NFL coaches live in a different world, one that eliminates distractions and ignores the outside world. For a coach two weeks into the preseason, the focus is on the here and now, with an eye on September.
That's why offensive coordinator Frank Reich understood the big picture of Thursday night's 17-9 preseason win over Tampa Bay, a game that was sloppy and uneven offensively from start to finish. Reich walked away with a slightly different perspective than what the Philadelphia media and fans have offered.
"There is no negative mindset coming from anywhere that can keep us down," Reich said on Saturday after practice at the NovaCare Complex. "Our first offense on Thursday night had only three snaps and we scored a touchdown. From where I'm from, that's a winning day for the 1's. So, you keep moving on."
And that's what the Eagles are doing, even with bumps in the road. Starting right tackle Lane Johnson said on Saturday that he anticipates having the NFL impose a 10-game suspension on him for a second offense of the league's substance abuse policy. Thus, the Eagles are experimenting with some new looks for the offensive line, moving veteran Allen Barbre from left guard to right tackle and inserting third-round draft pick Isaac Seumalo into the starting lineup at left guard.
First-round draft pick Carson Wentz, who looked so good in his preseason debut against Tampa Bay, found out on Saturday that he suffered a hairline fracture in his ribs and will be out indefinitely. Head coach Doug Pederson said he hopes to have Wentz back on the field before the end of the preseason, so that September 1 game against the New York Jets seems like a reasonable goal. We'll see on that.
Meanwhile, Reich and the Eagles' coaching staff know the offense struggled on Thursday after converting two takeaways in the red zone into touchdowns. The pass protection faltered. The run blocking was spotty. Receivers dropped passes. Everyone made mistakes.
It was one of the hottest days of Eagles Camp thus far, but the quarterbacks kept up the intensity at practice in full pads.
The game gave the coaching staff a chance to look at every player on the roster in a live game situation for the first time in these new schemes. Now that there is evidence on tape with which to work and to use as a teaching tool, a new level of expectation is established.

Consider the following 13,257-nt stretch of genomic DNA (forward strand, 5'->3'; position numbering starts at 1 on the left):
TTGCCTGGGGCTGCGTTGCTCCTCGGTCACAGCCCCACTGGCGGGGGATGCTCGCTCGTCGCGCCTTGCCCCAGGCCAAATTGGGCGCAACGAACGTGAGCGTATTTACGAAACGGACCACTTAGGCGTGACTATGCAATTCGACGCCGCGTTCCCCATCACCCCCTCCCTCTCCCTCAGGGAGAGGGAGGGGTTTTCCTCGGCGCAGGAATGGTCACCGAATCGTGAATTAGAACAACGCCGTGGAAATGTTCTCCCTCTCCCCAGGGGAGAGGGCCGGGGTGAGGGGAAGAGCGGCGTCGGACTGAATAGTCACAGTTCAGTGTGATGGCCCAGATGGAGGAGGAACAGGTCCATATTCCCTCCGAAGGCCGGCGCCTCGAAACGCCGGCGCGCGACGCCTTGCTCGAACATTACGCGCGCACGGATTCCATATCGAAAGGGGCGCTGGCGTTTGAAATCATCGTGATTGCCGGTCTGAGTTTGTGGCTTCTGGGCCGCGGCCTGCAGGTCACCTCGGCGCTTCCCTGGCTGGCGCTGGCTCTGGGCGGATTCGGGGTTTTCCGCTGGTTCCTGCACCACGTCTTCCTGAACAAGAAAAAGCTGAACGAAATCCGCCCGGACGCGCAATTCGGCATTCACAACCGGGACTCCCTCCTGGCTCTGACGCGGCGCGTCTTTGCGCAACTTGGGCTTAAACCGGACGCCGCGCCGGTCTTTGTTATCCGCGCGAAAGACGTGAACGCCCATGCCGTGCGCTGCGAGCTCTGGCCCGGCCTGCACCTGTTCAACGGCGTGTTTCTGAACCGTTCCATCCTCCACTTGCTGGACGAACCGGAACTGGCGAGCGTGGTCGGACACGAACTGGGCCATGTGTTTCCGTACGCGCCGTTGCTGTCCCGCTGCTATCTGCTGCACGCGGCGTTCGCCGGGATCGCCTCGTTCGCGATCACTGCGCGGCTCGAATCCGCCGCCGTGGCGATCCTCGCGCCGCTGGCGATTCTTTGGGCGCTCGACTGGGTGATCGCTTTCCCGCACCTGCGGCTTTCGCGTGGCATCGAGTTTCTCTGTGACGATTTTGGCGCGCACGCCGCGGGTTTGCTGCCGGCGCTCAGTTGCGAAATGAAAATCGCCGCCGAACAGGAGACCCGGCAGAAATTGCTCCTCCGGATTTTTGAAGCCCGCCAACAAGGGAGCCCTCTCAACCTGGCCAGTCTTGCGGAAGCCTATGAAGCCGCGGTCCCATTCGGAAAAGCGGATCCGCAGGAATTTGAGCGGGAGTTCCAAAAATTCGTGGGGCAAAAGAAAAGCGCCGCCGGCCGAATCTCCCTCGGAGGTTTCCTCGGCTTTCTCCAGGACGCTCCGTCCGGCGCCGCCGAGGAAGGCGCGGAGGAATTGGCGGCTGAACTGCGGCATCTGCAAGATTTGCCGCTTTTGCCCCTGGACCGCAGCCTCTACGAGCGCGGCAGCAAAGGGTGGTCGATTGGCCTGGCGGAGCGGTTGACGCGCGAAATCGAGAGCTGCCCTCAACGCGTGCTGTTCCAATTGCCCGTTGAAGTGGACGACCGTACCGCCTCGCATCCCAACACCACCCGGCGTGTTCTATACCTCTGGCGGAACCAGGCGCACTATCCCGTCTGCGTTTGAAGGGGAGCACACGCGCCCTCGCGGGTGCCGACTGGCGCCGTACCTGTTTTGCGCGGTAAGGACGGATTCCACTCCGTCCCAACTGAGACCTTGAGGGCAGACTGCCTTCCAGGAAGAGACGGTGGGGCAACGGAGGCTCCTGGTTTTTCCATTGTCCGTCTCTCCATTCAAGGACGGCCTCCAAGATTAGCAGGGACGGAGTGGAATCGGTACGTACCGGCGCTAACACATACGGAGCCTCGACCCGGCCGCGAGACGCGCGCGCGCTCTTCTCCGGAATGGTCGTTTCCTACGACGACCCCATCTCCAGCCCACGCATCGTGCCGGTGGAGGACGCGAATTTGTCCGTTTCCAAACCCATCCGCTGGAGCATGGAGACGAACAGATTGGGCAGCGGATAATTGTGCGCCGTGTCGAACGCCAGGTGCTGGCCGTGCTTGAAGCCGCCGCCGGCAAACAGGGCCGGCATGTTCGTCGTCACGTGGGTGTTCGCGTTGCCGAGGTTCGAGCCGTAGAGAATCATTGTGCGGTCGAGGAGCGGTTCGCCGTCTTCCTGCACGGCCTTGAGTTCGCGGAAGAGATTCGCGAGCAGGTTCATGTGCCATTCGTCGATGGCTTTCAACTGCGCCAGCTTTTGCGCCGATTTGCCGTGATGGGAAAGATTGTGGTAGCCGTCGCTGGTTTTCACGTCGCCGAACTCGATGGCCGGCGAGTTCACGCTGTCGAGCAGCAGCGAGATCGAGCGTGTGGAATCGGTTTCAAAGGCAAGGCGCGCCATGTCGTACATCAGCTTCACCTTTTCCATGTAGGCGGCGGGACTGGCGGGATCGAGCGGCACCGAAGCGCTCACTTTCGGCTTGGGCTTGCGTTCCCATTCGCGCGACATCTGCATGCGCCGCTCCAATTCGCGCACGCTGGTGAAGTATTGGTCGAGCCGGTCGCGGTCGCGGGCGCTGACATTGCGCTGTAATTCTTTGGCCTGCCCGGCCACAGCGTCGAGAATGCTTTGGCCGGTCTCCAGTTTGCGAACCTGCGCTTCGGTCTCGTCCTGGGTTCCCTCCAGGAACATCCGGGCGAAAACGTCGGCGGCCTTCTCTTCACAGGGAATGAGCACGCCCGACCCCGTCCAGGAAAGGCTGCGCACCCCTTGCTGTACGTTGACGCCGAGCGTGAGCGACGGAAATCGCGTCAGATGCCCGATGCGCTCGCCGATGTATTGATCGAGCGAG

"As a coach, you look at it play by play, series by series, down by down," Reich said. "We embrace the fact that the fans are passionate and that they want the best. We want the best, too. You're always striving to get better and a preseason game is an opportunity to get a better look at where you are really at and where you need to improve and who is progressing and what individual players are progressing.
"There are always positives and there are times in this league when the offense struggles and the defense and the special teams carry you. There are other games when the offense carries the day. But you still have to make every play count, even when you're struggling. You still have to fight and press and keep trying to improve."
Reich pointed out some of the positives: The running game at times, the conversion of the two takeaways into red zone touchdowns, and some individual players and how they played.
But the present situation is that the offense knows it needs to get better and that is what the coaches are striving to make happen. They are critical of themselves and of the players on the roster, and so for Reich and the offensive coaches the emphasis is on sharpening things up in practice and performing better under the lights in Pittsburgh on Thursday.
Reich is a realistic guy. He knows the Eagles have work to do on offense. He also knows that there was very little, if any, game planning done for the Bucs, that the play calling was vanilla and that phase of the game changes in the regular season.
"You always have to find ways to get better. You have to believe that you can do it and if you don't believe it, then you can leave. That's the posture we take," Reich said. "I've seen a great deal of improvement since the spring and I also realize that we're still learning. That's what the preseason is for. We'll use these games to get better. We will accept the challenge every day. That's the only way to approach it."
With blinders on, then, the Eagles continue to work. This is the time of the year for the fans and the media to overreact – we all did it last preseason, remember? – but the coaches keep their noses to the grindstone and work to find solutions and prepare for the regular season ahead.